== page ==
“I’m just surprised we did so well,” Murasaki said, her cheeks turning pink. “I thought we would crash and burn.”

Issei squinted as he pretended to read a record on the ceiling. Lady, that should be my line, he thought.

The waitress came with two trays of their food, crackling and sizzling, begging to be eaten. Murasaki couldn’t help but laugh. “Katsudon in the shape of the venue, with broccoli trees and bacon roads!”

“Perfect meal for a first-timer,” Issei said. “Look at my steak guitar.”

Kanka went right to work on his drum-shaped pot pie. Takao had a plate full of record-shaped sushi, who then proceeded to mold his food into people before dismembering them with chopsticks. “Yeah, you like that you little bastards? Want to boo at me some more?”

Before eating, Murasaki reached for the back of her head. Issei thought she was going to tie her hair, but instead she pulled a flower out of her ear. It had wide petals that were painted purple.

“Did you always have that flower on?” Issei asked.

She laid the flower on the table, dumbfounded. “Are you for real? This is a purple lotus–the name of my band?”

“Oh, so that’s what that was,” he said. “I hadn’t noticed.”

“We just met,” she said, smirking, “and you’re already flirting. You work fast.”

“I really had no idea!” Issei stammered. His hand swept over his plate, knocking his fork on the floor and causing him to hit the underside of his table with his knee.

“You’re also crap at saving face,” Takao said, his mouth full of people sushi.

Thankfully, the waitress arrived with drinks before Issei found another way to embarrass himself, and the table went silent as he poured their cups full of ice cold sake. Kanka was first to down his. “Ahh! Nothing like a drink after good work!”

Murasaki took a cup, then pointed at one of the records. “That one looks like Space Spiral! I love the female vocalist.”

“Oh yeah,” Issei said, spotting it, “I can see some of them in the song you played. They’re Alternative, while you went with that sort of hard groove style, right?”

“Yeah–we do have a couple moodier, down-tuned songs, though. How about you, where does Secret Project get their magic from?”

Issei craned his head. “I don’t think they’d be up there. Have you heard of Catalot or Eight Marvels? They’re Symphonic and Progressive. They’re huge in Europe, but the genres don’t get much attention here.”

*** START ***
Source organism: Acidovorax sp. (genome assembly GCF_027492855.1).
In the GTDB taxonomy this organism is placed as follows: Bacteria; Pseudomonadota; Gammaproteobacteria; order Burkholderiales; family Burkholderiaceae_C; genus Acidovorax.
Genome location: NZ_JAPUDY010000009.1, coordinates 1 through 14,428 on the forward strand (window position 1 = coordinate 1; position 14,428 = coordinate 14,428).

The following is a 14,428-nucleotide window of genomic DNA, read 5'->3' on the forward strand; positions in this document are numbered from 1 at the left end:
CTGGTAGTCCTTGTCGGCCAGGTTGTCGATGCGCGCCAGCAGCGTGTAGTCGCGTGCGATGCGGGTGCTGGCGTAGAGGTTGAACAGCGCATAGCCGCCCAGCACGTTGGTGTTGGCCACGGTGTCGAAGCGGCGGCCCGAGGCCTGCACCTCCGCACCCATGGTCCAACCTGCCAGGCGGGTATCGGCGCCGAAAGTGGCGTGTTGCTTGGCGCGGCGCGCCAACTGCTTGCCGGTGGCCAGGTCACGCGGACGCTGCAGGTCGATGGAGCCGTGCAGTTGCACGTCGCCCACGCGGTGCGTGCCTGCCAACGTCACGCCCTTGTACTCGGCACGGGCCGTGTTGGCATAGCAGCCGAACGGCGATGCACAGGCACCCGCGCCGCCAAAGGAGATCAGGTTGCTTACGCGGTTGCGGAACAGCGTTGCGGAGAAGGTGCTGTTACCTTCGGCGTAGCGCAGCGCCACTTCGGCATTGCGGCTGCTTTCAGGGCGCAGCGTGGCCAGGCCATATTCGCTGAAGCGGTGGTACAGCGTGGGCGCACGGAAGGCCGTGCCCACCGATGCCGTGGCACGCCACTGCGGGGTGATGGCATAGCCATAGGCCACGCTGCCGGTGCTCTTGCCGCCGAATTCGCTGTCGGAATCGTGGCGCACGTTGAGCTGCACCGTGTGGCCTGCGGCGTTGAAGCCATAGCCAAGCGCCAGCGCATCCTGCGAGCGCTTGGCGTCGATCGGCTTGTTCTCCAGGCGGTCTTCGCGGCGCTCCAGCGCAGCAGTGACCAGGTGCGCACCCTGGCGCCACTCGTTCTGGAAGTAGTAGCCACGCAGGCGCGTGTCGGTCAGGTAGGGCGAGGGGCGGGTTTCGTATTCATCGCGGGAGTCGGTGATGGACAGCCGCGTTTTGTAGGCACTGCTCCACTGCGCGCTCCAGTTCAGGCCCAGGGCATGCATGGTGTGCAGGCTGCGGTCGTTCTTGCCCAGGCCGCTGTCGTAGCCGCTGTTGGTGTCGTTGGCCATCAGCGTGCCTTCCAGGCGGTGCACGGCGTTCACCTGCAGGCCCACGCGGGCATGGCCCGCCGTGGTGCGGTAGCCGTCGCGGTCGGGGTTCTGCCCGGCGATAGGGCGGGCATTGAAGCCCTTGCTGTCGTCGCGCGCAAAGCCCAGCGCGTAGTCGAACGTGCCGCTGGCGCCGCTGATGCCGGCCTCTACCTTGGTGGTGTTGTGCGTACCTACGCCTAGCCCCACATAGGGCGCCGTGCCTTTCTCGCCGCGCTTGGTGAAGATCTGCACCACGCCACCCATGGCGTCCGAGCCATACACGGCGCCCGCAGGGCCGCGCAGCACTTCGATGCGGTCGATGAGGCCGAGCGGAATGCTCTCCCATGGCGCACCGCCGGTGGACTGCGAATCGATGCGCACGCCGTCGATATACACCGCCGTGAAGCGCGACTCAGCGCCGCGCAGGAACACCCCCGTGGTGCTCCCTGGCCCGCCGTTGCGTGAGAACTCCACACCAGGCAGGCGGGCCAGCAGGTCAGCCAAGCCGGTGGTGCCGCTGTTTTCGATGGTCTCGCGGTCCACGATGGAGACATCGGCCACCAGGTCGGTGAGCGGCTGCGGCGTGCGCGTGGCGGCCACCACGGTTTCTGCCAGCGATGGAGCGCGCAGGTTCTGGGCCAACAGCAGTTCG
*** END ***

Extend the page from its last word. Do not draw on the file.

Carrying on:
“Symphonic? So with classical music or something?”

“Sort of; that’s all synth played on keyboard. But their songs are so rich and colorful. It’s a crime they aren’t world-famous! That’s why I founded Secret Prose with Takao. I wanted to take those themes and force Japan to admit it’s good.”

Issei found himself smiling.

He had no one that would listen to him gush this much about music before and seem interested, not even Kanka or Takao. But when he went back to his plate, Issei caught Murasaki gazing at him with a soft smile, one hand resting on her chin.

Issei felt his cheeks tingle as heat rose in his head. No, it must be the sake. Yeah, that was it. Not meeting her gaze, Issei reached across the table to pour himself another cup.

The sake was gone.

He jerked his head up and, for some reason, Kanka and Takao were sitting at the table across from them.

“What the hell are you two doing over there?” He asked, thankful for a distraction.

“Oh don’t mind us,” Takao said as he cracked a grin. “Pretend we aren’t here.”

“You took the sake!”

With everyone fed and the bottle of sake drained (Kanka drinking half), they stumbled to the front counter to pay.

Issei put up a hand. “Don’t worry–I’ll take care of it.”

“Damn man, are you sure?” Kanka said, red-faced and wobbling. “That’s four people you’re paying for.”

“It’s thanks for putting up with my stunt back there. Oh, and celebrating Murasaki’s first success.”

“Woah, thanks!” Murasaki said. “But if you’re a ‘rockstar every day’ like Takao said, are you a millionaire or something?”

“I just…”

Issei’s mind flashed. Like a snapshot, a massive tree groaned as it collapsed mere feet in front of him.

“I have a lot of money saved up.”

Pope Evaristus
Kya Hon